During 1991 and 1992, I lived almost continuously in Bratislava, which is now the capital of the Slovak Republic. It was then the capital of the Slovak side of the Czech and Slovak Federative Republic, which had its federal capital in Prague. For much of this time, I acted as Economic and Political Adviser to Jan Carnogursky, the Slovak Prime Minister.
It was, perhaps, the most bizarre episode in my life to date. Before 1989, I was a Cold War sceptic - that is, I denied the claims that England had to spend billions every year on weapons and to stand locked in permanent alliances in defiance of all historical experience, on the grounds that the Soviet Union and its empire presented a clear and present danger to the West. I never thought I would find myself called on to serve as a senior officer in the "army of intellectual occupation" established in Eastern Europe after the Berlin Wall came down. How I was appointed to this role, and my precise duties within it, are matters that I do not yet think it wise to reveal.
But I can say how much I enjoyed myself in Slovakia. I admit I cut a slightly absurd figure there - my scruffy suits, my insistence on wearing almost useless winter clothes brought over from London, views considered wildly eccentric when expressed in English and still more so in my increasingly fluent Slovak. Then again, when have I not struck others as slightly absurd? And when have I much cared? In any event, I was only one member in a whole cast of charlatans, spies, religious fanatics and ex-Communists on the make. And there was much of the enjoyment - taken out of safe, sober England, and cast into a mass of plots and counter-plots. Most of these came to nothing, and nearly all had ends that were petty almost beyond belief. But some were significant.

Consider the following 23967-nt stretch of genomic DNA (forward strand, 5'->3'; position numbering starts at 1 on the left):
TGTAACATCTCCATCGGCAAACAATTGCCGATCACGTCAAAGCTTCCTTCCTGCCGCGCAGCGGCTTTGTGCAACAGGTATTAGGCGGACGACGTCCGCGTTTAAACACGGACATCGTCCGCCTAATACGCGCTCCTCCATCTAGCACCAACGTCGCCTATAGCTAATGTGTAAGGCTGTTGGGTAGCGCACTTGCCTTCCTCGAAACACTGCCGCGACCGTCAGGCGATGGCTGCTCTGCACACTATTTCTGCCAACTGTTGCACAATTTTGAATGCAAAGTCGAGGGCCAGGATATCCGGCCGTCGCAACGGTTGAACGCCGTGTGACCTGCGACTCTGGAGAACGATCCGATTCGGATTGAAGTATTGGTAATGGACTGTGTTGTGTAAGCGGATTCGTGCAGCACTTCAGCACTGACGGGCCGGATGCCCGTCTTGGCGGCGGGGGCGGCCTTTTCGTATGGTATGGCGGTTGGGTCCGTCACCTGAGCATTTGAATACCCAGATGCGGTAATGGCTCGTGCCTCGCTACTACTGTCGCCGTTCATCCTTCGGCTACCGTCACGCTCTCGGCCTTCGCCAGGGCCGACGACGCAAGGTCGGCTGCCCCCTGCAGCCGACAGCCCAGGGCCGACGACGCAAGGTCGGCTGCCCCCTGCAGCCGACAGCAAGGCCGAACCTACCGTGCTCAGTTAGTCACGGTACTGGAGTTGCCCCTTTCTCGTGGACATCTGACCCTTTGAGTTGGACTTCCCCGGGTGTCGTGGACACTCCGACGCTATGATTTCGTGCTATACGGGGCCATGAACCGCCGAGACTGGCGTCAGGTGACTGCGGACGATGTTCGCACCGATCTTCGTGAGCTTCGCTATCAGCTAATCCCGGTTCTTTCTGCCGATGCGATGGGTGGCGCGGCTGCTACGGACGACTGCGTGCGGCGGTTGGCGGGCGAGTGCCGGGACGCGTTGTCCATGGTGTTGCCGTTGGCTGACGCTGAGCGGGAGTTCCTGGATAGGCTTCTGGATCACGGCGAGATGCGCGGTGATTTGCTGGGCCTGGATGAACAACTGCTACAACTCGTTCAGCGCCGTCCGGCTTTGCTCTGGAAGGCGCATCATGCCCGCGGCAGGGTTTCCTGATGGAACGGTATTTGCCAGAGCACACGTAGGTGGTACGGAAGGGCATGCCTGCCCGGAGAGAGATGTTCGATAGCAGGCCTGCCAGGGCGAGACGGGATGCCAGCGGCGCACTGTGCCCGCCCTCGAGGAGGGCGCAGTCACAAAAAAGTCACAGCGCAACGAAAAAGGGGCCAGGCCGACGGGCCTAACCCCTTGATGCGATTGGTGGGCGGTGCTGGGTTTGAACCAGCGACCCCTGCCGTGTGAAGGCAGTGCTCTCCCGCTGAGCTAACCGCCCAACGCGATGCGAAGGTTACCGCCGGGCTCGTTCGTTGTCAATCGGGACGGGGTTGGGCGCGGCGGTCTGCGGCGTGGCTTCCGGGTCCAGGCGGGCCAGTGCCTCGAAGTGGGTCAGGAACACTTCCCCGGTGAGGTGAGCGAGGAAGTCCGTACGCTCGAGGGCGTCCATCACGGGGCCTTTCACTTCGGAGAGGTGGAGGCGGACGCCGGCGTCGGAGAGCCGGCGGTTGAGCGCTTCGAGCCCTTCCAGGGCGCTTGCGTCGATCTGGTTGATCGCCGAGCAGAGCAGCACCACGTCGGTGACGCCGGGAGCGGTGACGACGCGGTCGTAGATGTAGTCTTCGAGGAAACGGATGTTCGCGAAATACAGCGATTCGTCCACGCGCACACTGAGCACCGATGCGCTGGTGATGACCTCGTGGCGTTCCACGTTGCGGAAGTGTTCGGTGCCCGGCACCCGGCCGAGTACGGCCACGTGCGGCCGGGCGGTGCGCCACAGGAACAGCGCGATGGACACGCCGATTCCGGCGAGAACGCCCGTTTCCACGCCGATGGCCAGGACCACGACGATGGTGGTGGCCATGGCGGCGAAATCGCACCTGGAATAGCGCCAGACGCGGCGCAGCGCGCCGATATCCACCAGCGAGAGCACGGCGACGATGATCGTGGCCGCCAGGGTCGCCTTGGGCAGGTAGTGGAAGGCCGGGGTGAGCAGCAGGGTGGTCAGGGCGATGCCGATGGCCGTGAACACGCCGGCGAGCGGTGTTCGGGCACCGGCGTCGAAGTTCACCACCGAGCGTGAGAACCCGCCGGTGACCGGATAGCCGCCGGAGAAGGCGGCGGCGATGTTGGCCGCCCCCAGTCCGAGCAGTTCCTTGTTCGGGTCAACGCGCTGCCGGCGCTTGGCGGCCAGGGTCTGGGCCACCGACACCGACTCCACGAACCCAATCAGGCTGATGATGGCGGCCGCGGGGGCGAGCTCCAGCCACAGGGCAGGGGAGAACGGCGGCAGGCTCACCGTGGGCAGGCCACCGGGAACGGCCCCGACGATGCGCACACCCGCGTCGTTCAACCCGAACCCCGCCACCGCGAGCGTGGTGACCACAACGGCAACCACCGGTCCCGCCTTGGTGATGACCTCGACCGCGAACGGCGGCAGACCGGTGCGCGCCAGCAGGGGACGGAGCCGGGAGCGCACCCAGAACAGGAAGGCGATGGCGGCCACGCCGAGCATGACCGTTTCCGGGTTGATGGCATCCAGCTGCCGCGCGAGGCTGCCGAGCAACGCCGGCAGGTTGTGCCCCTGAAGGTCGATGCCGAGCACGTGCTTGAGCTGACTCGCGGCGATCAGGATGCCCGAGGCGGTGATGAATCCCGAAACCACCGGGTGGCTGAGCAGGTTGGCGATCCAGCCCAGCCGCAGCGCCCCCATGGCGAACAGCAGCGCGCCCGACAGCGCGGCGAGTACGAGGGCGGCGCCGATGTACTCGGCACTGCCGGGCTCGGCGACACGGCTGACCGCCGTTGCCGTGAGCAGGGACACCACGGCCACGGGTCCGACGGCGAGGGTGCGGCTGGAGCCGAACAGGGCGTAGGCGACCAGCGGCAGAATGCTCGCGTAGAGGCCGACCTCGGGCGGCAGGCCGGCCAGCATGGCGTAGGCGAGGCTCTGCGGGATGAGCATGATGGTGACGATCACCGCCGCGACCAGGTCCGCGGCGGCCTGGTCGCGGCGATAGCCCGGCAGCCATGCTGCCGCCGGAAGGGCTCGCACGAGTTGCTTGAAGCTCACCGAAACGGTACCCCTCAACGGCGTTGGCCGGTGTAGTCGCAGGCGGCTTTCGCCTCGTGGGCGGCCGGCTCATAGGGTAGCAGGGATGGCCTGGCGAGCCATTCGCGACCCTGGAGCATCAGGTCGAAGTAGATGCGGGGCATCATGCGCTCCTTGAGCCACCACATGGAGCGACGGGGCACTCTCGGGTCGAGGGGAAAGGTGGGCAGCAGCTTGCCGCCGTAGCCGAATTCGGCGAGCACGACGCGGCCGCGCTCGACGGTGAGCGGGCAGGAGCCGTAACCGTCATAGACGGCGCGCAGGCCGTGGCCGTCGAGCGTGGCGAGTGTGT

Looking back, it now seems obvious that the 1989 revolutions transferred Central Europe from the Soviet to the Western spheres of influence; and that the local versions of liberal democracy that emerged were to be a permanent feature of the region thereafter. In 1991, things appeared far less obvious. A Soviet restoration of some kind was always thought likely - the August 1991 coup in Moscow brought all manner of creatures back into the open in both Prague and Bratislava. At the same time, Yugoslavia was beginning to fall apart. Ethnic tensions that had lain dormant since 1945 were ripping apart what most people had come to regard as a quaint tourist destination. Looking at similar, if less bloody, ethnic tensions in Central Europe - Czech against Slovak, Slovak against Hungarian, all against the Gypsies, and shady Germans everywhere with suitcase loads of money buying God knows what mischief - I and many others could feel the heat beneath the placid surface of things, and seriously wondered how much more pressure was needed before there would be an explosion. When the stakes were thought this high, actions and advice as close to the centre of affairs as I stood took on an importance that I now sometimes blush to remember. Even so, some really were important.